Night after night, there was carousing with friends new and old. Was I avoiding my real life? What exactly is my real life? I drink constantly, so what’s so different about doing it at someone else’s house, or at the bar? I really don’t know. I’m a trainwreck, but that’s just me, isn’t it? I guess I have to want to change in order to change. But do I really need to change?

Thanksgiving was a nightmare. My family was being… my family. My sister’s friend was being… my sister’s friend. I guess I don’t like being insulted on holidays. I don’t appreciate family members being rude to me for no reason other than to satisfy whatever high horse they’re on.

Early this morning? Watching my best friend tear herself apart over something I can’t really help with. I don’t have the correct answer. I wish I had the answer sheet, but I don’t. I guess that’s why no one can really help me either. It’s easier in theory than it is in practice…

Monday, November 24, 2008

Hobo Island 2?

The housing crash really hit my neighborhood hard this summer. Just about every fourth house in Tyner Ranch (Ha!) is either abandoned, for sale, or for rent. The rather angry folks who lived behind my house moved out a few months back, taking their 80 angry chihuahuas with them.

I haven’t seen a realtor or any prospective tenants visit the house the entire time it’s been on the market. But a few weeks ago, I noticed that one of the windows in the back of the house was wide open with the screen taken off. I figured it was an accident by a cleaning crew and didn’t think much of it.

And then it rained. Torrential, hand-of-God, wipe Bakersfield off the map kind of raining. It was the same rain that flooded the trunk of my car. And, yes, that window was still open. I called the Homeowner’s Association of Tyner Ranch (Ha!) and told them the window was open, but no one ever came to close it.

Ever since, I’ve been hearing funny noises coming from the house. Uh-oh! We have hobos! Yep, I’m pretty sure we’ve got a group of squatters living in that house and they’re leaving that window open to get in and out. In this economy, it’s not surprising at all.

This morning, I was in the backyard, as usual, smoking my first cigarette of the day and freezing my arse off. I heard quiet voices coming from the house. Shortly thereafter, I heard the pipes running, and echoed singing. Someone was taking a shower in the house, and a cold one, I’d imagine!

At this point, I have no real plan to do anything about it. I just find it fascinating to be living in an adjunct of hobo island suddenly.

Sunday, November 23, 2008

I want to be alternative, too!

My beloved Los Angeles Kings unveiled their new alternate jersey last night and I was lucky enough to be in attendance with Discotrash. Can I just say? These new jerseys are sex on a stick. I would give both kidneys for one.

Saturday, November 22, 2008

Last night...

If I told you how wonderful last night was, you probably wouldn’t believe me. If I told you about this loony lady and our night on the town, you’d think I was exaggerating. If I told you just how much we drank, you’d assume we had alcohol poisoning.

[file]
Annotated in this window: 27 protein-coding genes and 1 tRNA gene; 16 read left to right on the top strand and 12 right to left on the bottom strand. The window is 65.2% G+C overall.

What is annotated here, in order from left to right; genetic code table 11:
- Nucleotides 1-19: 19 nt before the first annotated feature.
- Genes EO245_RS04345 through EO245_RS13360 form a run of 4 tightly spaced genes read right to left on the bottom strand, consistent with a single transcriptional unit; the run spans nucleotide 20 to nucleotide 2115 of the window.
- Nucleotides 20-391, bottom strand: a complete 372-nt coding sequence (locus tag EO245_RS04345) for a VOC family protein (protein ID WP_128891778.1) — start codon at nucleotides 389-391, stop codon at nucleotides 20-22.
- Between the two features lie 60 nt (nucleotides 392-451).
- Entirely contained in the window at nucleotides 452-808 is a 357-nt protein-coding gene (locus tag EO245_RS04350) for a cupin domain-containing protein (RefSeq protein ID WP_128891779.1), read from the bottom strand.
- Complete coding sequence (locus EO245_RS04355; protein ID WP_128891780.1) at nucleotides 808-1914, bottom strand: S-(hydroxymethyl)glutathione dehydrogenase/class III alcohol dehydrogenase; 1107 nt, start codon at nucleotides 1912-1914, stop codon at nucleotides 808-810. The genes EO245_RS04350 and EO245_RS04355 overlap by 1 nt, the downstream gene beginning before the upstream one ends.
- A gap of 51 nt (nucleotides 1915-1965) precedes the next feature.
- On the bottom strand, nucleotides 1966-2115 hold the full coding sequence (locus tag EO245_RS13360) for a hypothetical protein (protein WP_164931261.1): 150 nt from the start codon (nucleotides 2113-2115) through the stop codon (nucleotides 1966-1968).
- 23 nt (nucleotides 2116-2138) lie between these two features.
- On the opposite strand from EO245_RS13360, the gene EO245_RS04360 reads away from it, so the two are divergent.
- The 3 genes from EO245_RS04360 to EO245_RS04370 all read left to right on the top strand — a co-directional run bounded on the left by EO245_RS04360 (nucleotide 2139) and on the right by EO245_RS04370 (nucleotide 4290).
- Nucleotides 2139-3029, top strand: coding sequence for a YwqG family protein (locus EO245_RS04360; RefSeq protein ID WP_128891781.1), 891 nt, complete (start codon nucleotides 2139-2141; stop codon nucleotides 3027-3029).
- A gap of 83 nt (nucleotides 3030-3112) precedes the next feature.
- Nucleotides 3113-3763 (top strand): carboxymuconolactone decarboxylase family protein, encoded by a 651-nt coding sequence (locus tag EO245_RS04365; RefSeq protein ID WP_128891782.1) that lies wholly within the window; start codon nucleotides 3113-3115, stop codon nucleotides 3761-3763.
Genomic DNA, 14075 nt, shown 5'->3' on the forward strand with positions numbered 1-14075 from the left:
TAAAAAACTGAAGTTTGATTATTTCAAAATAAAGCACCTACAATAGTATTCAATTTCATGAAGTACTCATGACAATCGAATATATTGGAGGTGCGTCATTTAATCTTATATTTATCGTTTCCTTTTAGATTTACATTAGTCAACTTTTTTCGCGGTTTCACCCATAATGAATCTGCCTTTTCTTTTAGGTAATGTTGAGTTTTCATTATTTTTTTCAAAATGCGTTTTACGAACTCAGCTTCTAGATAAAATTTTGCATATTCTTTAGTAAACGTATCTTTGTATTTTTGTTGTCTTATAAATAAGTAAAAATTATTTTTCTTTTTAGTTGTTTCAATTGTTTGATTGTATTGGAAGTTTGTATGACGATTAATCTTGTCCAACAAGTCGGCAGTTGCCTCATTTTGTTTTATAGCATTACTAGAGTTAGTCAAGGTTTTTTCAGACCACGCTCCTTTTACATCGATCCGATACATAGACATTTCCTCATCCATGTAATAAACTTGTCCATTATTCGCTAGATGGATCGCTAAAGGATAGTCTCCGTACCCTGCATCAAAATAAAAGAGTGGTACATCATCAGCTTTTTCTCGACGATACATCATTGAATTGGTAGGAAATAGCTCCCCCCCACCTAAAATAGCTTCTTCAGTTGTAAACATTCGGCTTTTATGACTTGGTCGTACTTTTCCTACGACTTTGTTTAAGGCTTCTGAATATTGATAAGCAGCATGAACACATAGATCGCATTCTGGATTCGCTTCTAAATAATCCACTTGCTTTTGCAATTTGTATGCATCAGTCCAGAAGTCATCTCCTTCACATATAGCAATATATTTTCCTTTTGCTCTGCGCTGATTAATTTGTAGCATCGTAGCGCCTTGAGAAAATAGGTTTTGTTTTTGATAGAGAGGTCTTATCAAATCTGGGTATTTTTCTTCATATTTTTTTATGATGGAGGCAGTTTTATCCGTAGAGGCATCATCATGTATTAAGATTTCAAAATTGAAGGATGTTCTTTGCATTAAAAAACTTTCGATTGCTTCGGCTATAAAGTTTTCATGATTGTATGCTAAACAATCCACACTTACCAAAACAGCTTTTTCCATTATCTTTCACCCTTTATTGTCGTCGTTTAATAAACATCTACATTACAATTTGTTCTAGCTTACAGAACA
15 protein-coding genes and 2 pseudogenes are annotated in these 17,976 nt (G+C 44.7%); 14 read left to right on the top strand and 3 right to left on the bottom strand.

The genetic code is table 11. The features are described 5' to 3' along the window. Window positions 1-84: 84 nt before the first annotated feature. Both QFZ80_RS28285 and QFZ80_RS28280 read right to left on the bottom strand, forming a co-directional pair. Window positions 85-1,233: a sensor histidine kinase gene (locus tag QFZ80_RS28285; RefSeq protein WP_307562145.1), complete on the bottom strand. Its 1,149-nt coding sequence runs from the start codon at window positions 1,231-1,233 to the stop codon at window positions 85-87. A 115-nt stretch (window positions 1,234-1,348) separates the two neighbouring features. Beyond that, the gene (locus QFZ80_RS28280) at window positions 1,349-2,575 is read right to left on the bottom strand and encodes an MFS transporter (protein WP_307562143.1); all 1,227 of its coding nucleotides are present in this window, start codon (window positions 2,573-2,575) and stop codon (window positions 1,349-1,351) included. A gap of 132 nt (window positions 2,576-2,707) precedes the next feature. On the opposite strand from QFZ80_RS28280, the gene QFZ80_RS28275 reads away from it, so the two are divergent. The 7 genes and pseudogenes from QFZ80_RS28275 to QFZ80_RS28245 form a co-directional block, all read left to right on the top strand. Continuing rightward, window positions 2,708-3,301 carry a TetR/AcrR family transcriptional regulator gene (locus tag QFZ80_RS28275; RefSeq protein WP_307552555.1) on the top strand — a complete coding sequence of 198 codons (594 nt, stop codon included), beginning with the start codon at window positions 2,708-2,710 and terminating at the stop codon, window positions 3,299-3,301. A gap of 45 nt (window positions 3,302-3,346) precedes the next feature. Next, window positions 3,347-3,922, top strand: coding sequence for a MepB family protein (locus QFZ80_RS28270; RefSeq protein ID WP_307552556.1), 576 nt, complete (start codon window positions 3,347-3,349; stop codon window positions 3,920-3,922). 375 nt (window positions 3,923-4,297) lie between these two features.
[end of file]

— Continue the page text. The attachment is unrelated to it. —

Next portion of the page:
But it’s all true. The Ex was, in fact, offered salvation by a “bar ministry group” at Sandrini’s. We did, in fact, find an astonishing number of suits in Guthrie’s Alley Cat. We did, in fact, hear a conspiracy theory at the VIP Lounge about Mormons from a man threatening to sue the LDS.

We did, in fact, have a lot of fun together. And I think we’ll continue to…

Friday, November 21, 2008

Excerpt 3

There are some things you should know about Bakersfield, California. I mean, yeah, there are the usual bits of information like population and stuff like that. Something like 350,000 people live in Bakersfield, which is tiny by California standards.

In a small pond like Rhode Island, we’d probably be a big fish. In California, however, we’re a guppy. Ask a person in Los Angeles about Bakersfield and they’ll laugh at you. Ask someone in the bay area about Bakersfield and they’ll look at you like a dog looks when someone’s moved his water dish.

And Bakersfield is hot. It’s not that humid hot the east coast gets and it’s not the dry heat the desert gets. It’s more of an oppressively bland heat. The kind of heat that beats people down and makes them stay in their homes their entire lives. If anyone tries to leave, they’ll melt in the sun.

But Bakersfield is good for some things. It’s as close to the beach as it’s close to the desert. It’s a few hours from NoCal and a few less hours from SoCal. In other words, you can get anywhere you really need to get in California without ever having to pick a side and stay there. I think that’s what keeps the monsters here. That and the fucking heat.

Thursday, November 20, 2008

Paging Dr. ANYONE

And now, for your reading pleasure, a list of things about Kern Medical Center’s emergency waiting room that bothered me last night:

* The elderly bum who sat across from me who was mumbling and laughing to himself in the most disturbing way imaginable.

* The not-as-elderly bum who sat in a giant puddle of coffee next to me, apologized, left, came back and sat in the same puddle, and apologized again as if the puddle of coffee belonged to me.

* The fact that I’m not being facetious by calling the last two people bums. They were, in fact, homeless people hanging out in the emergency waiting room.